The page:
Francisco De Zurbarán Biography | Oil Painting Reproductions

11-7-1598 Fuente de Cantos, ESP – 8-27-1664 Madrid, ESP

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Zurbarán, Francisco De

In childhood, Francisco de Zurbaran set about imitating objects with charcoal. In 1614 his father sent him to Seville to apprentice for three years with Pedro Díaz de Villanueva.

Francisco de Zurbarán began his artistic career, he accepted a commission to produce several large paintings for the Retablo of San Pedro in the Seville cathedral and for the Carthusians of Santa María de las Cuevas. On January 17, 1626, Francisco de Zurbarán signed a contract with the prior of the Dominican monastery San Pablo el Real in Seville, agreeing to produce 21 paintings within 8 months. This commission established Zurbarán as a painter.

In 1627 he painted the great altarpiece of St. Thomas Aquinas, it was executed for the church of the college of that saint there. This is Francisco de Zurbarán's largest composition, containing figures of Christ, the Madonna, various saints, Charles V with knights, and Archbishop Deza with monks and servitors, all the principal personages being more than life-size. In June 1629 Francisco de Zurbarán was invited by the Elders of Seville to move to the city, as his paintings had gained such high reputation, that he would increase the reputation of Seville.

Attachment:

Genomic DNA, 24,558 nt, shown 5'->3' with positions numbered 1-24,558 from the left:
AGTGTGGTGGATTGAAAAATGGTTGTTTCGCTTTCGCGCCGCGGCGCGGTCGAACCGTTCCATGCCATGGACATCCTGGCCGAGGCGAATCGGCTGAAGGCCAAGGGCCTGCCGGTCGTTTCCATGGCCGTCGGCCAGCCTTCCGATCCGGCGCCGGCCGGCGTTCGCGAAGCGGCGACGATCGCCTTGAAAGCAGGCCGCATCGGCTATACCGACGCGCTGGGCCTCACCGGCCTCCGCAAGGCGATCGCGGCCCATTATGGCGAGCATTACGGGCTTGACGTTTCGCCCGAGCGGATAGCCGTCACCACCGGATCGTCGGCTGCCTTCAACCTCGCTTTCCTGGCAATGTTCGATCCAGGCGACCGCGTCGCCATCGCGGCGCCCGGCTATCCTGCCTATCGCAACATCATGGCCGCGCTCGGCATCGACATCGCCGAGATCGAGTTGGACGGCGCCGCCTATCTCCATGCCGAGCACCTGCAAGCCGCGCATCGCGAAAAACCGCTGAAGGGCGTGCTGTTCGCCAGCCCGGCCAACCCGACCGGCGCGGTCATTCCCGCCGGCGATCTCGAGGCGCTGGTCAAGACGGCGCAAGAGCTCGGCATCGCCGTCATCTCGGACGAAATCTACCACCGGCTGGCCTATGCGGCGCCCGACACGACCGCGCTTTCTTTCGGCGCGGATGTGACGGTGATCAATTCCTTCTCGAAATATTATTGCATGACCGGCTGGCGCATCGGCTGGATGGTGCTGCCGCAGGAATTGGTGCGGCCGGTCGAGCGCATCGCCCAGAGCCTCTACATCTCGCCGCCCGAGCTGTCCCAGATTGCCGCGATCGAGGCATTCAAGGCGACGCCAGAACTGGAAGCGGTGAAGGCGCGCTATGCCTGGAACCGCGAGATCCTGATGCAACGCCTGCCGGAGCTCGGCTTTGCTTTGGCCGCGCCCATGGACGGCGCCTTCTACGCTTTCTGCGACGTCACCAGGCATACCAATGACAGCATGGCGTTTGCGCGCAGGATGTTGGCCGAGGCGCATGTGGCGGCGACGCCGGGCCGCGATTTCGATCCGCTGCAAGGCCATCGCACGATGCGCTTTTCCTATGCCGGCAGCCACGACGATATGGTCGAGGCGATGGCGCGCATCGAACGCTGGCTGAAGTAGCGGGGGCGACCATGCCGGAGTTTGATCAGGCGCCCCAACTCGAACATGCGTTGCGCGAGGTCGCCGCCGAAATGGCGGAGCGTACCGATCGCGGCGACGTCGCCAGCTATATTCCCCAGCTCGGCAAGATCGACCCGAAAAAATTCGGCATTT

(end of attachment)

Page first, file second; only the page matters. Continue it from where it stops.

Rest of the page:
Painting in Spain's Golden Age.

In the context of world art and literature, the seventeenth century was Spain's Siglo de Oro (Golden Century). It was indeed a glorious century, whose cultural achievements made the country an essential reference point for understanding that century. But, each artist expressed his own vision of the world, thus reflecting the range of emotions in Spanish Baroque Art.

Zubaran did not care for dynamic compositions, but his static scenes and figures have a spiritual intensity and inner life that outweigh action and unfolding events. Typical of his works are his series of paintings of monks, saints, and Virgins, with intense expressions as in Santa Casilda, and frozen in eloquent poses. His images of infant and young girl saints, dressed in sumptuous garments, are particularly fascinating (if not disturbing). They gaze at the viewer in surprise or even astonishment and are powerfully defined by a light reminiscent of Caravaggio.

It is unknown whether Francisco de Zurbarán had the opportunity to copy the paintings of Caravaggio; at any rate, he adopted Caravaggio's realistic use of chiaroscuro and tenebrism. The painter who may have had the greatest influence on his characteristically severe compositions was Juan Sánchez Cotán.

He painted directly from nature, and he made great use of the lay-figure in the study of draperies, in which he was particularly proficient. He had a special gift for white draperies; as a consequence, the houses of the white-robed Carthusians are abundant in his paintings. To these rigid methods, Francisco de Zurbarán is said to have adhered throughout his career, which was prosperous, wholly confined to Spain, and varied by few incidents beyond those of his daily labor. Zurbarán died in poverty and obscurity.

Art Movement History: Baroque
Artists Influencing Francisco de Zurbaran: Pedro Díaz de Villanueva, Juan Sánchez Cotán, Caravaggio.
Painters Zurbaran Influenced: Bernabé de Ayala,
Partly From Wikipedia

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